By Ben Potter
Soybeans gave up about half of Tuesday’s double digit gains, dropping about 5 cents in Wednesday’s session. Corn made smaller downward adjustments, meantime, and some wheat prices lost as much as 2% as some usual suspects (a firming dollar, low trade, high supplies) resurfaced.
Expect cooler weather to move into the Corn Belt starting Thursday. Daytime highs will be slightly lower than normal throughout much of the Midwest, with the Plains recovering with some higher-than-normal temperatures into the weekend. Most of Thursday’s precipitation will occur across the South, with some light flurries possible in parts of the Dakotas and Minnesota.
Stocks wear near-unchanged at midday, with the Dow down 3 points to 24,172. The House and Senate move closer to hammering out differences between their two tax bills. Energy prices fell significantly Wednesday, with crude oil down more than 2.4% and gasoline down more than 3% in early afternoon trading. The U.S. dollar strengthened modestly, as gold and copper prices also firmed slightly.
Corn prices were steady for much of the day but finished slightly lower, with December futures slipping a half-cent to close at $3.3925, and March futures dropping a penny to close at $3.5275.
Ethanol production levels have reached new all-time highs last week, after plants produced an average of 1.108 million barrels per day. That pushed inventories 500,000 barrels higher, and ethanol futures slipped 3% after the news broke.
Production through the first quarter of the marketing year suggests USDA could be as much as 100 million bushels too low on its current forecast for corn used by ethanol plants. That may partly offset the slow pace of exports when the agency updates its World Agricultural Supply and Demand Estimates (WASDE) report on December 12.
Speaking of WASDE, as many as 27 industry analysts provided estimates on key production figures ahead of the report. That includes an average trade guess of 2.478 billion bushels of 2017/18 U.S. corn reserves, 440 million bushels of soybean reserves and 939 million bushels of wheat reserves. The corn and soybean volumes are slightly lower than USDA November projections, while the wheat volume is slightly higher.
For 2017/18 global reserves, the analysts estimate 7.976 billion bushels of corn, 3.593 billion bushels of soybeans and 9.811 billion bushels of wheat. All three figures are slightly below USDA November projections.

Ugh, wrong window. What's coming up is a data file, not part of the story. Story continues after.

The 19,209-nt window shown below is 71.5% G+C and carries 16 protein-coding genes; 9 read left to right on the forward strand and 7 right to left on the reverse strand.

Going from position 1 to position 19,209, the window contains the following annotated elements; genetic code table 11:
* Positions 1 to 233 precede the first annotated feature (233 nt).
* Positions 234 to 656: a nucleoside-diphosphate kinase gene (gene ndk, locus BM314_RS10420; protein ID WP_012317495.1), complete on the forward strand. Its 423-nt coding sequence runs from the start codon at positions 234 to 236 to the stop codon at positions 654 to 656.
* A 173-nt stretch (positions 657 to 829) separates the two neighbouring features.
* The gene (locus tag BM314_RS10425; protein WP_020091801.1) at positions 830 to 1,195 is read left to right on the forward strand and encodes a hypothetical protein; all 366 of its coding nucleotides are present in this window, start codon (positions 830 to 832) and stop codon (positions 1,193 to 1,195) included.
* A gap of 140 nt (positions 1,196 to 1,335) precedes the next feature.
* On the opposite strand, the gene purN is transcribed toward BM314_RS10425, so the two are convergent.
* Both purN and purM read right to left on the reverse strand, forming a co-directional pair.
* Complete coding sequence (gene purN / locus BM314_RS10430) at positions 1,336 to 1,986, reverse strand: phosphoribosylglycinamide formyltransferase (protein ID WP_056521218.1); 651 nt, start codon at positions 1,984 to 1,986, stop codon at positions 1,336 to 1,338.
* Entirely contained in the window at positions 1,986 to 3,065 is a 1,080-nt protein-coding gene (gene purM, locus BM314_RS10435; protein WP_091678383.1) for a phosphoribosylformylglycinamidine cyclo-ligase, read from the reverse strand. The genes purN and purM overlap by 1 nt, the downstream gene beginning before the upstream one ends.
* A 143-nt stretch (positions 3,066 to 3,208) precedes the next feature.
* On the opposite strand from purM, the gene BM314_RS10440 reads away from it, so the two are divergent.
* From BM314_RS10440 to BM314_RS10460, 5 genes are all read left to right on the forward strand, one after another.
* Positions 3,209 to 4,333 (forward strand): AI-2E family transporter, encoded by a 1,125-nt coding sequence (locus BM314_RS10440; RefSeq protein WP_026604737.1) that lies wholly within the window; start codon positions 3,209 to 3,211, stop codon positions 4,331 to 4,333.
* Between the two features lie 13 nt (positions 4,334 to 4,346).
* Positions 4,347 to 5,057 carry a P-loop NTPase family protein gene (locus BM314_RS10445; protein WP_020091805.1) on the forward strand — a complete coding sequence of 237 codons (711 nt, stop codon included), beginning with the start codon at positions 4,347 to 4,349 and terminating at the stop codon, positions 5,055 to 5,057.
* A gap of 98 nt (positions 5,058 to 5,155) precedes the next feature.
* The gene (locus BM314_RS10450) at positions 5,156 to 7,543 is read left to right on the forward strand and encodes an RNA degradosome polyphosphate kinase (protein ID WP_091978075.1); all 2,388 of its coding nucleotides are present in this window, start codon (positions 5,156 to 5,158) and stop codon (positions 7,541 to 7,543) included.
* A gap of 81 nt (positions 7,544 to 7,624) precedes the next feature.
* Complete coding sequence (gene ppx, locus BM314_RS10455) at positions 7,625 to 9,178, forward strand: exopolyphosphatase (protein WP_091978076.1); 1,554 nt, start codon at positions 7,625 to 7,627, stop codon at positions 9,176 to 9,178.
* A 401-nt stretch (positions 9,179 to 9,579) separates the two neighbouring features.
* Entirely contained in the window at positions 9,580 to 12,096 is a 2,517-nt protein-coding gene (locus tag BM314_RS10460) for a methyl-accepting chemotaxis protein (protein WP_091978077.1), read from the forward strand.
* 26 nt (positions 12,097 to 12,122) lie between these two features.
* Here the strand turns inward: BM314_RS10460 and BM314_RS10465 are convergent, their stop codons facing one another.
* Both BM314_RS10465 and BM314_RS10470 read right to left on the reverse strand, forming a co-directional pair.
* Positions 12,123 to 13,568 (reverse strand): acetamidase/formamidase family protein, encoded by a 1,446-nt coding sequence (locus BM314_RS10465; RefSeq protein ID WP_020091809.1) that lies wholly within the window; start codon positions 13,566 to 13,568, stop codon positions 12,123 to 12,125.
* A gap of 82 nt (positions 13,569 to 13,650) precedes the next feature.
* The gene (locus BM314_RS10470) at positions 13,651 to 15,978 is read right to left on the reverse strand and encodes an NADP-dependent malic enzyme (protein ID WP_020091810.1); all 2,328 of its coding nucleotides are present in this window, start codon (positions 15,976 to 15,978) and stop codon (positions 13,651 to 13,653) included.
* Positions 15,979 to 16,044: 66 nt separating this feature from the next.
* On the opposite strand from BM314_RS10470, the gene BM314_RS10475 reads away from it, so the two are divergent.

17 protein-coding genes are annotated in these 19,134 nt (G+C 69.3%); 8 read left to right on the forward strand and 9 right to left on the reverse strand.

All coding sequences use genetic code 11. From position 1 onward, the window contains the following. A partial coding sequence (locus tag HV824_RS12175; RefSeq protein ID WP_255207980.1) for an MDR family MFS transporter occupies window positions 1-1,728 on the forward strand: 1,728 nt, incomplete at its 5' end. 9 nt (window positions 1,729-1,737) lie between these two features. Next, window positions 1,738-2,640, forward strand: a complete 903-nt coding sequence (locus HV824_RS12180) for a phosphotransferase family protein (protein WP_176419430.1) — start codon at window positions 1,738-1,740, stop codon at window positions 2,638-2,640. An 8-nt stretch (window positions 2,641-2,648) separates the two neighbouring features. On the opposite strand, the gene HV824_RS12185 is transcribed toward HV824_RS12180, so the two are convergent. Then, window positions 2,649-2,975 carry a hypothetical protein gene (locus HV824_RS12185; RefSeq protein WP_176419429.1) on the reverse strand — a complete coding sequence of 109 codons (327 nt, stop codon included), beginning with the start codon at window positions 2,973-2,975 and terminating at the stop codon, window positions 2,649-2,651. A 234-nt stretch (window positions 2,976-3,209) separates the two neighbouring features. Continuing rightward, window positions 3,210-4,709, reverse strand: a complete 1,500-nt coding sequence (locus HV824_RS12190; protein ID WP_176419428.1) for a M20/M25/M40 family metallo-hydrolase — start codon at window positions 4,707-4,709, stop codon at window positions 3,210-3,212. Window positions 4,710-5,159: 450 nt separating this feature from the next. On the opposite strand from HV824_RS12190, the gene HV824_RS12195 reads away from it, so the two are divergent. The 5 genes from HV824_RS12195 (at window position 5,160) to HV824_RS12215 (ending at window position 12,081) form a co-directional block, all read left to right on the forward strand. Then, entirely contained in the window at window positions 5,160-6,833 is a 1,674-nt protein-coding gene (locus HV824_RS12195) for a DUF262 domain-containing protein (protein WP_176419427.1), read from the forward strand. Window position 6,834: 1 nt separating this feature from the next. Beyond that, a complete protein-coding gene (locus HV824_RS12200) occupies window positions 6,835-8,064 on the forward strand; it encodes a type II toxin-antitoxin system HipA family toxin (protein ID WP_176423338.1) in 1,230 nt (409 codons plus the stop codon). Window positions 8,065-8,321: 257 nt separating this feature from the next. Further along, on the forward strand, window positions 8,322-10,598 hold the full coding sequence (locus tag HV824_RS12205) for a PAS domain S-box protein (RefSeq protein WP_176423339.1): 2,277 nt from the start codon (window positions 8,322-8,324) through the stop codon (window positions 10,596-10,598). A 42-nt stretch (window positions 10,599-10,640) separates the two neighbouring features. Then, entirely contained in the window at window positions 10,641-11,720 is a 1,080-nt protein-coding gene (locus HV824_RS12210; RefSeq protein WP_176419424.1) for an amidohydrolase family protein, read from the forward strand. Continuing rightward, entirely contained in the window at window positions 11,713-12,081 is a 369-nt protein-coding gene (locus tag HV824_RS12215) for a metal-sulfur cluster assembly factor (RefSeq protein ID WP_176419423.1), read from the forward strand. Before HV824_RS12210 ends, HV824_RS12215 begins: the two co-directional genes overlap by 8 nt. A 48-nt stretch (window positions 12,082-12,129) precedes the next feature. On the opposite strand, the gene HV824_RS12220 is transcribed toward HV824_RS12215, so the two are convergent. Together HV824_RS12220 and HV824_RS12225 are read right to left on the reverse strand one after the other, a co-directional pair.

Analysts also estimated 2017/18 South American corn and soybean. Those projections include corn production of 1.646 billion bushels in Argentina and 3.669 billion bushels in Brazil. The projections also include soybean production of 2.076 billion bushels in Argentina and 3.979 billion bushels in Brazil. All four figures are slightly below November estimates, except for Brazilian soybeans, trending 11 million bushels higher.
Ahead of Thursday’s USDA weekly export sales report, a group of trade analysts expect corn exports for the week ending November 30 to come in between 31.5 million and 51.2 million bushels.
Monsanto’s chief executive of South American operations predicts Brazil’s upcoming summer corn crop could drop 20% to 30%. Rodrigo Santos says “corn buyers have expressed concern over [Brazil’s] corn supplies next year.”
Grain traveling on U.S. rails saw an uptick last week with 25,712 carloads, up 2.8% from a year ago. Cumulative volume in 2017 has reached 1,065,502 total carloads, which is 2.4% lower than 2016.
Preliminary volume estimates were for 209,478 contracts, down moderately from Tuesday’s total of 256,758.
Soybean prices have been lifted in recent days, mostly on concerns of how dry weather in South America could affect the 2017/18 crops in that area. But lackluster trade data, along with a round of profit taking, caused prices to sputter on Wednesday. January futures still held above the $10 mark, losing 5.75 cents to close at $10.0275. March futures also lost 5.75 cents to close at $10.1475.
U.S. soybean exports in October came in at 347 million bushels in October. That’s 16% below October 2016’s record-breaking volume and 6% lower than October 2015. Meantime, Brazil’s soybean exports from September through November have come in 15% higher than its own record-breaking volume from 2015.
Ahead of Thursday’s USDA weekly export sales report, a group of trade analysts expect soybean exports for the week ending November 30 to come in between 36.7 million and 60.6 million bushels.
USDA issued a correction from its November 30 announcement regarding a large export sale of soybeans to China. The volume of that sale was initially reported as 19.3 million bushels for delivery in 2017/18; the corrected volume is 14.4 million bushels.
Preliminary volume estimates were for 327,593 contracts, which was moderately higher than Tuesday’s total of 278,424.
Wheat prices got clipped on ample world supplies, and as the U.S. Dollar has steadily inched up to a two-week high. Winter wheat took the bigger hit, with December Chicago SRW futures dropping 7.5 cents to close at $3.9850, and December Kansas City HRW futures falling 8.25 cents to close at $4.06. MGEX Spring Wheat contracts also traded lower, with December futures slipping 5.25 cents to close at $6.0375.
Ahead of Thursday’s USDA weekly export sales report, a group of trade analysts expect wheat exports for the week ending November 30 to come in between 9.2 million and 16.5 million bushels.
Jordan has purchased 3.7 million bushels of hard wheat, sourced from optional origins, in a tender that closed Wednesday. The grain will be shipped between March and April, 2018.
Russia’s agriculture minister says the country’s 2018 grain production could be 1% to 2% higher than 2017.
Preliminary volume estimates were for 91,264 CBOT contracts, up moderately from Tuesday’s anemic total of 69,562.